Which Dynasty Started The Great Wall

qin started the great wall

The Great Wall of China is one of the most spectacular architecture in the world. And what is even more intriguing is that its history can be traced back thousands of years. So which dynasty started it in the first place?

According to historical records, as early as the 7th century B.C., the principalities of Western Zhou (1045 B.C. – 771 B.C.) had started to build castles connected by walls to guard them against each other and the invasion of nomads from the north. But these buildings were distinct from what we know as the Great Wall today since most were built from mud and stretched only hundreds of kilometers.

Then, when Qin finally defeated all its opponents and united China after hundreds of years of wars in 221 B.C., it immediately shifted its attention to the enemies to the north – the Huns. In 215 B.C. Qin Shi Huang (the first emperor of China) dispatched 300,000 soldiers led by general Meng Tian to fight the nomads.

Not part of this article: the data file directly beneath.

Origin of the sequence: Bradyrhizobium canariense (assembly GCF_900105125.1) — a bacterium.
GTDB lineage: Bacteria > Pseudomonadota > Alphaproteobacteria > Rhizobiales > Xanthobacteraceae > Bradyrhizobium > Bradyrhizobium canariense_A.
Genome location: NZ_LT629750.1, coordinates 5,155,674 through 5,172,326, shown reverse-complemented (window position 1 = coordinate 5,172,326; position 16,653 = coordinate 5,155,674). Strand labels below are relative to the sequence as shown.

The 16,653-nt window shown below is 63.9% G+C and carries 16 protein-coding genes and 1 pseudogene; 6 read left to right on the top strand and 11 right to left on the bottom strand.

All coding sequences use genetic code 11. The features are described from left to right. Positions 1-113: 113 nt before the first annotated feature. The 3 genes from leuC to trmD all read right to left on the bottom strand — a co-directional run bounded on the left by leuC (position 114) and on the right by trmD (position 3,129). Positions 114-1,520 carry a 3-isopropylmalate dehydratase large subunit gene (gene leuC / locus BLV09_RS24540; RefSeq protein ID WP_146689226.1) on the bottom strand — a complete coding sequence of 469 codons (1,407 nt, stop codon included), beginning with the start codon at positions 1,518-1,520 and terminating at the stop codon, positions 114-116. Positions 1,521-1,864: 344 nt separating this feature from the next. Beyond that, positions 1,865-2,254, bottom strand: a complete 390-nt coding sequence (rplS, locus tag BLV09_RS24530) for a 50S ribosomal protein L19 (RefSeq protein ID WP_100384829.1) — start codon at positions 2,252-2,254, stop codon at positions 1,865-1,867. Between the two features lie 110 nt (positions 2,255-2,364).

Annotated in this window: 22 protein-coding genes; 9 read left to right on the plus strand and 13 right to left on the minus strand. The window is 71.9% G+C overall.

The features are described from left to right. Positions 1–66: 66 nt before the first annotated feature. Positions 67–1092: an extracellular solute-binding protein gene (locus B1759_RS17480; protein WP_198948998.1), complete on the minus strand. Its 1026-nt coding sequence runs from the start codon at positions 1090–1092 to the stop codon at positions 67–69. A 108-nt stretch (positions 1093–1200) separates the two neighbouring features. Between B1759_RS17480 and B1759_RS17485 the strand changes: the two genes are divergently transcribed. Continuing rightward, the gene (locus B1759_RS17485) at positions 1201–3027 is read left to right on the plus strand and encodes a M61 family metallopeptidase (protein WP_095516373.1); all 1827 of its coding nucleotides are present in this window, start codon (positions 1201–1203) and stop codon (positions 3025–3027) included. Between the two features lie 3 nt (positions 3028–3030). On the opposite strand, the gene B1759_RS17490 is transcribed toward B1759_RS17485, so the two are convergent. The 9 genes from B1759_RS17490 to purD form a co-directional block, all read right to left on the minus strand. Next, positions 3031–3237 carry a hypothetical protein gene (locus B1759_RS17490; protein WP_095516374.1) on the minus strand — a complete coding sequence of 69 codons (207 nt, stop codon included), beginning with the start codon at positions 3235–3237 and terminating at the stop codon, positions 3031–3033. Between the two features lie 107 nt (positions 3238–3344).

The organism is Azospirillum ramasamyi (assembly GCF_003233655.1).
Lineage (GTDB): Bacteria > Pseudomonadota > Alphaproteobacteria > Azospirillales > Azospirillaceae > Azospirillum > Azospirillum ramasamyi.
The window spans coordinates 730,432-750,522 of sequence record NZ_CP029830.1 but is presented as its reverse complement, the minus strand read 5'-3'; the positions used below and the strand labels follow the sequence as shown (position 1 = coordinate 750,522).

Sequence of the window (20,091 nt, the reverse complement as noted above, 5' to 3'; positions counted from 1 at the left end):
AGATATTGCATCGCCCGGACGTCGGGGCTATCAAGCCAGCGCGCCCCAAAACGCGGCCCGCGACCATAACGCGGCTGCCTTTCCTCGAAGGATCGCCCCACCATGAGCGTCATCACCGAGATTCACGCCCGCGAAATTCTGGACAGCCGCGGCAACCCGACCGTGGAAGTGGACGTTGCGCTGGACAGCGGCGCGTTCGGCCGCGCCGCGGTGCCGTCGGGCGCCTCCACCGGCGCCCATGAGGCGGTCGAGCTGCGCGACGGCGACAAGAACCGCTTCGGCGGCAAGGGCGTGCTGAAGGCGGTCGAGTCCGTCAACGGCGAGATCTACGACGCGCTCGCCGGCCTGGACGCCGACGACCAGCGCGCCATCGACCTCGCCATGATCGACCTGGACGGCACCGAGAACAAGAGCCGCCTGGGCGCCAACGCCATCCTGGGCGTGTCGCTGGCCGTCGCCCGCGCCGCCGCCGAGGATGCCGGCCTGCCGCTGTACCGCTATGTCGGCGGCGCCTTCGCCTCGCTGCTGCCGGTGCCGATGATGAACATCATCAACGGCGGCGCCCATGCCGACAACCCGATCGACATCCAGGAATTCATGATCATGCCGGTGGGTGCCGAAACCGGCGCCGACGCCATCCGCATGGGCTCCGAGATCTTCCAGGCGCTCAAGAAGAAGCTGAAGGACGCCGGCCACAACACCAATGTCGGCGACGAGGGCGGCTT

After dispelling them out of the south of the Yellow River, Qin Shi Huang recruited nearly 1,000,000 laborers (about 5% of the country’s population) to renovate the existing walls, connect them, and build new ones to prevent the nomads from coming back again. The project did not even finish at the demise of Qin. But the embryo of the Great Wall had surfaced. Back then, it stretched over 50,000 kilometers and guarded most of the northern border.

In general, there were walls in China in about the 7th century B.C. in the Western Zhou dynasty. But the Great Wall we see now was initially built in the Qin dynasty.

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